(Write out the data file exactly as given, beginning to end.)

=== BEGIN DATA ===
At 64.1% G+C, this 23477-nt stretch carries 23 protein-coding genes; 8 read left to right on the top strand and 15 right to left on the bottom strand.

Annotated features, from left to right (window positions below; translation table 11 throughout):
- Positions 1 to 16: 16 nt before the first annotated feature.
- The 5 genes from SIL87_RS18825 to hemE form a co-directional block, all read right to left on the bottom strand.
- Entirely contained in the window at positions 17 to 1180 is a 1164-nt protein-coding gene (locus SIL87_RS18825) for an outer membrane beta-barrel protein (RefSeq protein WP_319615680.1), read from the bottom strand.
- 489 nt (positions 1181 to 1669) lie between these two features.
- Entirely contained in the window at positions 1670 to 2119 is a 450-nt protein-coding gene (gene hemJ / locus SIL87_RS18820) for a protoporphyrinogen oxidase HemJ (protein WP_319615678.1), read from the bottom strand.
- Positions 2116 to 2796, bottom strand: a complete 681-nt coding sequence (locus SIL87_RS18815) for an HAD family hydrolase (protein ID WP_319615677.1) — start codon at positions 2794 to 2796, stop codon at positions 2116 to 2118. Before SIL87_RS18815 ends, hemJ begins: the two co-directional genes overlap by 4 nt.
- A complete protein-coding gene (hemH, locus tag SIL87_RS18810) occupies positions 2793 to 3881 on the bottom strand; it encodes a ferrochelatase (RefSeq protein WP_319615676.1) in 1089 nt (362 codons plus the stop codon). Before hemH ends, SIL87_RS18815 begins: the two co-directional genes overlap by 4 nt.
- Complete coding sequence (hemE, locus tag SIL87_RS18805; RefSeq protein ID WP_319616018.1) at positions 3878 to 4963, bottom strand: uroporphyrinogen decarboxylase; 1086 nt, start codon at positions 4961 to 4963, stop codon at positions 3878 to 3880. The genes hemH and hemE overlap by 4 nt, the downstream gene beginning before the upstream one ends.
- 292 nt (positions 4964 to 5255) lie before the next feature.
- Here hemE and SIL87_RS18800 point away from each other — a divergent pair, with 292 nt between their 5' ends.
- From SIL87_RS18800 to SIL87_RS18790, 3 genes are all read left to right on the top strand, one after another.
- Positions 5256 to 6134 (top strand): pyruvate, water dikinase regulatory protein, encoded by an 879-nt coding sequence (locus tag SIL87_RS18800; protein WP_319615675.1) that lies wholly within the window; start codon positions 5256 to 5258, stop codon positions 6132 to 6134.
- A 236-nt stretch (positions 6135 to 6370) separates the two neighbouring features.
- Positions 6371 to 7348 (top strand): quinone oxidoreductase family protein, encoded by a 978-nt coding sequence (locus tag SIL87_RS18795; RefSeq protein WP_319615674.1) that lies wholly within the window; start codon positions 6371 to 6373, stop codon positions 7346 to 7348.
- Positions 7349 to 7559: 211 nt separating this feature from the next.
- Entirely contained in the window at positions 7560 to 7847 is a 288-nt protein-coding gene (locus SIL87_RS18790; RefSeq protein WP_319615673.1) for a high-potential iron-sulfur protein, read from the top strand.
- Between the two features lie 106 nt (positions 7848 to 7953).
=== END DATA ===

At 64.1% G+C, this 23477-nt stretch carries 23 protein-coding genes; 8 read left to right on the top strand and 15 right to left on the bottom strand.

Annotated features, from left to right (window positions below; translation table 11 throughout):
- Positions 1 to 16: 16 nt before the first annotated feature.
- The 5 genes from SIL87_RS18825 to hemE form a co-directional block, all read right to left on the bottom strand.
- Entirely contained in the window at positions 17 to 1180 is a 1164-nt protein-coding gene (locus SIL87_RS18825) for an outer membrane beta-barrel protein (RefSeq protein WP_319615680.1), read from the bottom strand.
- 489 nt (positions 1181 to 1669) lie between these two features.
- Entirely contained in the window at positions 1670 to 2119 is a 450-nt protein-coding gene (gene hemJ / locus SIL87_RS18820) for a protoporphyrinogen oxidase HemJ (protein WP_319615678.1), read from the bottom strand.
- Positions 2116 to 2796, bottom strand: a complete 681-nt coding sequence (locus SIL87_RS18815) for an HAD family hydrolase (protein ID WP_319615677.1) — start codon at positions 2794 to 2796, stop codon at positions 2116 to 2118. Before SIL87_RS18815 ends, hemJ begins: the two co-directional genes overlap by 4 nt.
- A complete protein-coding gene (hemH, locus tag SIL87_RS18810) occupies positions 2793 to 3881 on the bottom strand; it encodes a ferrochelatase (RefSeq protein WP_319615676.1) in 1089 nt (362 codons plus the stop codon). Before hemH ends, SIL87_RS18815 begins: the two co-directional genes overlap by 4 nt.
- Complete coding sequence (hemE, locus tag SIL87_RS18805; RefSeq protein ID WP_319616018.1) at positions 3878 to 4963, bottom strand: uroporphyrinogen decarboxylase; 1086 nt, start codon at positions 4961 to 4963, stop codon at positions 3878 to 3880. The genes hemH and hemE overlap by 4 nt, the downstream gene beginning before the upstream one ends.
- 292 nt (positions 4964 to 5255) lie before the next feature.
- Here hemE and SIL87_RS18800 point away from each other — a divergent pair, with 292 nt between their 5' ends.
- From SIL87_RS18800 to SIL87_RS18790, 3 genes are all read left to right on the top strand, one after another.
- Positions 5256 to 6134 (top strand): pyruvate, water dikinase regulatory protein, encoded by an 879-nt coding sequence (locus tag SIL87_RS18800; protein WP_319615675.1) that lies wholly within the window; start codon positions 5256 to 5258, stop codon positions 6132 to 6134.
- A 236-nt stretch (positions 6135 to 6370) separates the two neighbouring features.
- Positions 6371 to 7348 (top strand): quinone oxidoreductase family protein, encoded by a 978-nt coding sequence (locus tag SIL87_RS18795; RefSeq protein WP_319615674.1) that lies wholly within the window; start codon positions 6371 to 6373, stop codon positions 7346 to 7348.
- Positions 7349 to 7559: 211 nt separating this feature from the next.
- Entirely contained in the window at positions 7560 to 7847 is a 288-nt protein-coding gene (locus SIL87_RS18790; RefSeq protein WP_319615673.1) for a high-potential iron-sulfur protein, read from the top strand.
- Between the two features lie 106 nt (positions 7848 to 7953).